Newly published research into the enterprise ransomware threatscape reveals the most common vulnerabilities being used to target businesses and government organisations. Worryingly, nearly a third of these have had patches available since 2015 or earlier.
The RiskSense 'Enterprise Ransomware Through the Lens of Threat and Vulnerability Management' report analysed the most common vulnerabilities being used by those threat actors targeting enterprises and government organisations with ransomware. While consumer ransomware attacks tend to exploit common Windows vulnerabilities, enterprise ransomware is a very different beast: 63 percent of the ransomware families analysed targeted high-value assets like servers, application servers, and collaboration tools while 52 percent of the vulnerabilities involved were not rated critical but had CVSS v2 scores lower than 8.
Some of the trending vulnerabilities had scores as low as 2.6, which puts enterprises that patch according to criticality ratings at greater risk of falling victim to ransomware. The standout statistic, however, is that nearly a third (31.5 percent) were old vulnerabilities; ones that could have been patched and put to bed from 2015 or earlier.
One example of this is the 'MS17-010' vulnerabilities that are best known for being used by the EternalBlue exploit and WannaCry ransomware. These wormable vulnerabilities are still being exploited by multiple ransomware families today. "The fact that they continue to trend in the wild and are being used by the most recent and damaging families of ransomware," the report states, "are clear signs that many organisations still have not patched them."
Eoin Keary, CEO of edgescan, told SC media UK that "there are still CVE’s from 2006 still in the wild; this is a hygiene issue, organisations are not applying patches or maintaining system configuration." edgescan research found 81.5 percent of all systems had one CVE, and 72 percent of systems had more than one; 20 percent of systems had more than 10 CVE’s. "In 2018, over a year after the event, 5.23 percent of all discovered high and critical vulnerabilities discovered related to exposure to NotPetya, Wannacry and Eternalblue CVE’s," Keary concludes.
Srinivas Mukkamala, CEO of RiskSense, said that while not altogether unexpected, "the fact that older vulnerabilities and those with lower severity scores are being exploited by ransomware illustrates how easy it is for organisations to miss important vulnerabilities if they lack real-world threat context."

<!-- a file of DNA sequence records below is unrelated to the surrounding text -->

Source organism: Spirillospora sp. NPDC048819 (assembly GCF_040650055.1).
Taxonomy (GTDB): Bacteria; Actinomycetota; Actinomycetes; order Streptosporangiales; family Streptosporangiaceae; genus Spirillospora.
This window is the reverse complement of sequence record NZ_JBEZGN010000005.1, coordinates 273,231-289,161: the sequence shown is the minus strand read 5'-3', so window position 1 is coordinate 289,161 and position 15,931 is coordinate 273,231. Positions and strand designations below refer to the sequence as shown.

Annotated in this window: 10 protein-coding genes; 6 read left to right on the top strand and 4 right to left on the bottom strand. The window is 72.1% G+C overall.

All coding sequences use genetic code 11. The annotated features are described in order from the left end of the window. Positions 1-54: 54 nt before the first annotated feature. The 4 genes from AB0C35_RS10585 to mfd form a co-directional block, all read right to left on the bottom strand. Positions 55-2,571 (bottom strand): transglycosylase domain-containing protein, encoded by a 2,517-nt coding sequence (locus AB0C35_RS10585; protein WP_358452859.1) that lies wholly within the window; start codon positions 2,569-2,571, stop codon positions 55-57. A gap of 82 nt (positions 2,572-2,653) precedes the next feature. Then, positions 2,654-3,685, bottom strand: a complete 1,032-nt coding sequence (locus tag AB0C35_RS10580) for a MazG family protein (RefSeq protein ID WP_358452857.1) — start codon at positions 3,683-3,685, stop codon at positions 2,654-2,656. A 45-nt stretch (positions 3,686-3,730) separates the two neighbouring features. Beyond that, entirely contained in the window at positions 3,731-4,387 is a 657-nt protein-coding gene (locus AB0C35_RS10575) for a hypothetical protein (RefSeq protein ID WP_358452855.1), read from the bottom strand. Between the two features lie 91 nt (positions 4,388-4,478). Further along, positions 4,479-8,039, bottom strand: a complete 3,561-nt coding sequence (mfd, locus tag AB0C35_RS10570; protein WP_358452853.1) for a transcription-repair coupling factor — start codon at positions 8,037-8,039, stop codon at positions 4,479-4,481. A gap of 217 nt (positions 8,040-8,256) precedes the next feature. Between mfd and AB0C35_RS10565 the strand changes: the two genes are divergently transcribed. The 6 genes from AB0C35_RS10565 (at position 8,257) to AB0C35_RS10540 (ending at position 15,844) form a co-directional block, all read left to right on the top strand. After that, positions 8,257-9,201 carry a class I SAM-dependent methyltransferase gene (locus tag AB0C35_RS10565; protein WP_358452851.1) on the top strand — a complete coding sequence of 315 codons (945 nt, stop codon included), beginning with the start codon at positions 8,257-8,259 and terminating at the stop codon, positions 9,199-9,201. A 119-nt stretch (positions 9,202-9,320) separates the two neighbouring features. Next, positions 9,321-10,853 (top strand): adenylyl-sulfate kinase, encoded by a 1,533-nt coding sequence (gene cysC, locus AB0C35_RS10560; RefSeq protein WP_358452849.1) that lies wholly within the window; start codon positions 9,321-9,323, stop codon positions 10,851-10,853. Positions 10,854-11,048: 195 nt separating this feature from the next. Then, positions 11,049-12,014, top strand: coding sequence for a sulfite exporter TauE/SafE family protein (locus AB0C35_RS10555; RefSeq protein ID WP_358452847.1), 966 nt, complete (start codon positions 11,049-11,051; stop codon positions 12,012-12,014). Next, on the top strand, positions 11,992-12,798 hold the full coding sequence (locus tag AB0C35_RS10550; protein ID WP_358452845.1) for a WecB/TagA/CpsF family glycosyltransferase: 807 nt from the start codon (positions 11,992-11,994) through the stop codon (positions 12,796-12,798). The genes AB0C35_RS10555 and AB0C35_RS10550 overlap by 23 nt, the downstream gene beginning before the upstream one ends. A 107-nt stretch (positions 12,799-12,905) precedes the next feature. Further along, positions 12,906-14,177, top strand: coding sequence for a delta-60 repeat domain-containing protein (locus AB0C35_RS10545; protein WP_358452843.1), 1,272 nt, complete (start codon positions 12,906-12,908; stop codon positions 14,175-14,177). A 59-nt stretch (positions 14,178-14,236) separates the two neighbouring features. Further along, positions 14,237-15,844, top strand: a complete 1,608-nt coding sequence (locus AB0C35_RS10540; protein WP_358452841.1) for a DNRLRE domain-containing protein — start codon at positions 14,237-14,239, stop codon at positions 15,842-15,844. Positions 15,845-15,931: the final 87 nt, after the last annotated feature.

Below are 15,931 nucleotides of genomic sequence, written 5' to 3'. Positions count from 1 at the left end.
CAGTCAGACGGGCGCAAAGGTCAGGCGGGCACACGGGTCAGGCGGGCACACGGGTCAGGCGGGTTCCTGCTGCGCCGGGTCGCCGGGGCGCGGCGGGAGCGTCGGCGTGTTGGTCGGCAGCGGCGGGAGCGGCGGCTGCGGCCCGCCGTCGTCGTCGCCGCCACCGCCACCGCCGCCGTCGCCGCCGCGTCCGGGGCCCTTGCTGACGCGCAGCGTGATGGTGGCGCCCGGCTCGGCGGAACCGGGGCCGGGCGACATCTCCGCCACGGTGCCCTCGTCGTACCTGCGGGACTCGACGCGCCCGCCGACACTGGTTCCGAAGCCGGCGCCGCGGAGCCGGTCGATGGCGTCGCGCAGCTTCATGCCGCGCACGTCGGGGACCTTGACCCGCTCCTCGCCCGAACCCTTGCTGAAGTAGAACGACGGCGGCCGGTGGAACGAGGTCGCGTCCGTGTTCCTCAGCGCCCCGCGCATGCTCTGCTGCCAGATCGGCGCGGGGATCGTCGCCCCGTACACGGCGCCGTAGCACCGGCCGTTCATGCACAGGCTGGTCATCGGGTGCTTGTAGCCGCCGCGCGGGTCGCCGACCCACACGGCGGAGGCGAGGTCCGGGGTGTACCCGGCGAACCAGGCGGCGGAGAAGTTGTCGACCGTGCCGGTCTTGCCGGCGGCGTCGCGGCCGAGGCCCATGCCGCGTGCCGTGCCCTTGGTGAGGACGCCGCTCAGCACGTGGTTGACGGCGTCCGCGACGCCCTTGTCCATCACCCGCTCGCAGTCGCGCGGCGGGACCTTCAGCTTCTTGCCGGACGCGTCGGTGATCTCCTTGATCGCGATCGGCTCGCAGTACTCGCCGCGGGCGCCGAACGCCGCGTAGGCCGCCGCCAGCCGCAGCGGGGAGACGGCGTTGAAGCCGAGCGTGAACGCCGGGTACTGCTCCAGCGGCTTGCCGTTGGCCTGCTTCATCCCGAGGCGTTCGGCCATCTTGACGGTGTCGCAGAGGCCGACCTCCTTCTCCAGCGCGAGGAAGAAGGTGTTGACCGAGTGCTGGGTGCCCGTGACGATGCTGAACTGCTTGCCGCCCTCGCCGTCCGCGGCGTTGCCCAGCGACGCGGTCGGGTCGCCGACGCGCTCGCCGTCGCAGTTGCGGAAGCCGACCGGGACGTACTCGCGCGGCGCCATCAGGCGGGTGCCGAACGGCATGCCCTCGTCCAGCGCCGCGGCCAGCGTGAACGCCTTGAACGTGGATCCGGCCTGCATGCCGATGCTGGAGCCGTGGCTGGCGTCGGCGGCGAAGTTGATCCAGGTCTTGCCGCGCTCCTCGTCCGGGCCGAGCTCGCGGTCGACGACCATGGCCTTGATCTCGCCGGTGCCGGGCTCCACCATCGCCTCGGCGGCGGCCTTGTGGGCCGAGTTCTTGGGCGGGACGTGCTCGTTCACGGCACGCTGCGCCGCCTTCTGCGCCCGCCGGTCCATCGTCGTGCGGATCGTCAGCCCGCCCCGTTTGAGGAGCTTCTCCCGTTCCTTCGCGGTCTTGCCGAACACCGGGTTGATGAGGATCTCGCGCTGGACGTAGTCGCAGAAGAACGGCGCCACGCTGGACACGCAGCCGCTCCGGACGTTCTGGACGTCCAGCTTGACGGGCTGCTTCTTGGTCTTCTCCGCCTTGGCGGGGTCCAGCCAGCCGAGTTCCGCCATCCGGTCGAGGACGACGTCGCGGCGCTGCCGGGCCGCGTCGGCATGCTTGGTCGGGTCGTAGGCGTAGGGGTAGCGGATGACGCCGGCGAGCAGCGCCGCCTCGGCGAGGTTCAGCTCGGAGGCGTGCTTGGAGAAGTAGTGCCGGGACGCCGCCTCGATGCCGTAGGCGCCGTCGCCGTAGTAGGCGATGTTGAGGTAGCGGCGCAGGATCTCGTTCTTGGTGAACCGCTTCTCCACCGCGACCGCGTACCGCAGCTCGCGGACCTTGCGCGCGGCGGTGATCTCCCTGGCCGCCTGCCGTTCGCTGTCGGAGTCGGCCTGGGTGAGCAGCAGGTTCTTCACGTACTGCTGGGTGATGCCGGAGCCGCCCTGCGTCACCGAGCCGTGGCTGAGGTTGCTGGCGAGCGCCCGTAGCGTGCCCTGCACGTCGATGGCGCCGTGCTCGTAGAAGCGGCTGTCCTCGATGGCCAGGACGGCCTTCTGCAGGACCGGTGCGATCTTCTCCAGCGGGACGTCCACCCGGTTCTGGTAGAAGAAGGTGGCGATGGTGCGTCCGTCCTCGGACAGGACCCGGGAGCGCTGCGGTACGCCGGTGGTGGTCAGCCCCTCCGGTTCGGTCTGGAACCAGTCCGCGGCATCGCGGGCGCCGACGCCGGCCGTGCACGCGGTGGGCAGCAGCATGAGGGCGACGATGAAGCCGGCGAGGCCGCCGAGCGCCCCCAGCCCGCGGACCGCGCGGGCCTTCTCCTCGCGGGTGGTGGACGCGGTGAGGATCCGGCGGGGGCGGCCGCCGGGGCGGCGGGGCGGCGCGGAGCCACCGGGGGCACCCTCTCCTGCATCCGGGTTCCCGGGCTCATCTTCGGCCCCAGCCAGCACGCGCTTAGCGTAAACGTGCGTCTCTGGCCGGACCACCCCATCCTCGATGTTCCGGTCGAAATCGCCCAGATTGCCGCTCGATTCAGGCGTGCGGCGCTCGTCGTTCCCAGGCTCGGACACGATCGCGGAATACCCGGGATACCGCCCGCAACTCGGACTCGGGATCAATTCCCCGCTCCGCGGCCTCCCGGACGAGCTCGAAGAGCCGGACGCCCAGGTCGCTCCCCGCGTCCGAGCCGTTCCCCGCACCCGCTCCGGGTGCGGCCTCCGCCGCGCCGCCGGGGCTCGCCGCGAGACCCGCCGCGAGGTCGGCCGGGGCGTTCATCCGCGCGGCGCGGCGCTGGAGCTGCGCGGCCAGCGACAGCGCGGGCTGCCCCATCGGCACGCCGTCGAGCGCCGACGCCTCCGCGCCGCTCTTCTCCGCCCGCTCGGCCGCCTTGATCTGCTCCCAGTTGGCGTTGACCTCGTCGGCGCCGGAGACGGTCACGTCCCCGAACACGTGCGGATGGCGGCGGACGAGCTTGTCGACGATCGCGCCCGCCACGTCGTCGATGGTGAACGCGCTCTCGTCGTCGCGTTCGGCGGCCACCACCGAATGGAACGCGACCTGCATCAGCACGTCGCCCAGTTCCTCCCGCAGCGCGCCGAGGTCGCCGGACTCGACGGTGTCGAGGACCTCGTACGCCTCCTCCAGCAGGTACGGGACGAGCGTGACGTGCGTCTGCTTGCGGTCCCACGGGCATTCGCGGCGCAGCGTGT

What does this combination of low CVSS rating and longevity of vulnerabilities say about the state of enterprise security today? As far as CVSS v2 is concerned, Tim Erlin, VP at Tripwire, points out that it's designed to give higher scores to network exploitable vulnerabilities rather than the email or user interaction routes preferred by ransomware. "It's not surprising that a vulnerability score designed for 2007 doesn't adequately measure risk in 2019," Erline told SC Media UK.
Javvad Malik, security awareness advocate at KnowBe4, is equally unsurprised. "CVEs have been a poor indicator overall as to what companies should be focusing on in terms of addressing threats," Malik says, "the main take away from this is that companies should not rely solely on external sources of information and rely on their own internal data for threat intelligence so that they invest in security controls in the right proportion to the risk they actually face."
As far as the patching problem, and the prevalence of old vulnerabilities, Chris Doman, a researcher at AT&T Alien Labs, told SC Media UK that "the most effective exploits quickly proliferate between a number of criminal and nation state groups with some remaining popular for a number of years after their initial discovery," because "people don't patch." And, as Tim Mackey, principal security strategist at Synopsys CyRC (Cybersecurity Research Center), says, "we found that of the commercial applications analysed, 60 percent contained at least one unpatched vulnerability and that 43 percent were composed of an open source component released over ten years prior." Or to sum it up in the fewest words possible, "attackers continue to use old vulnerabilities precisely because they continue to be successful," as Jonny Milliken, the research team manager at Alert Logic, says.
When it comes to ransomware mitigation advice for the enterprise, they should prevent the preventable. That's the sage advice from Sam Curry, chief security officer at Cybereason. "However, that’s not enough," Curry says, "enterprises should look to have the ability to recover and be resilient. Anti fragility is key, and that’s about more than prevention, it’s detection, segmentation, it’s back up, it’s redundancy and it’s recovery." Martin Jartelius, CSO at Outpost24 agrees that "preventive measures, such as reviewing vulnerabilities on servers, segmentation and reviewing user access rights, are easy to suggest but evidentially harder to implement." According to Jartelius, endpoint hardening is a cheaper and easier starting point.
"Should the worst case happen, it’s about ensuring you can recover quickly," Gavin Millard, VP of intelligence at Tenable says, "this means identifying the data and systems that are critical for your organisation to continue to function. If they can’t be protected, ensure you have a robust non-attached backup solution that’s stored security." Bindu Sundaresan, a director at AT&T Cybersecurity, also says that time is of the essence. "As soon as ransomware is detected in your environment, you must move swiftly to contain the threat and to prevent it from proliferating across your environment," she says, adding that if done manually, or across disparate systems, or even outside of working hours, "your response effort may be delayed or too slow to contain the attack."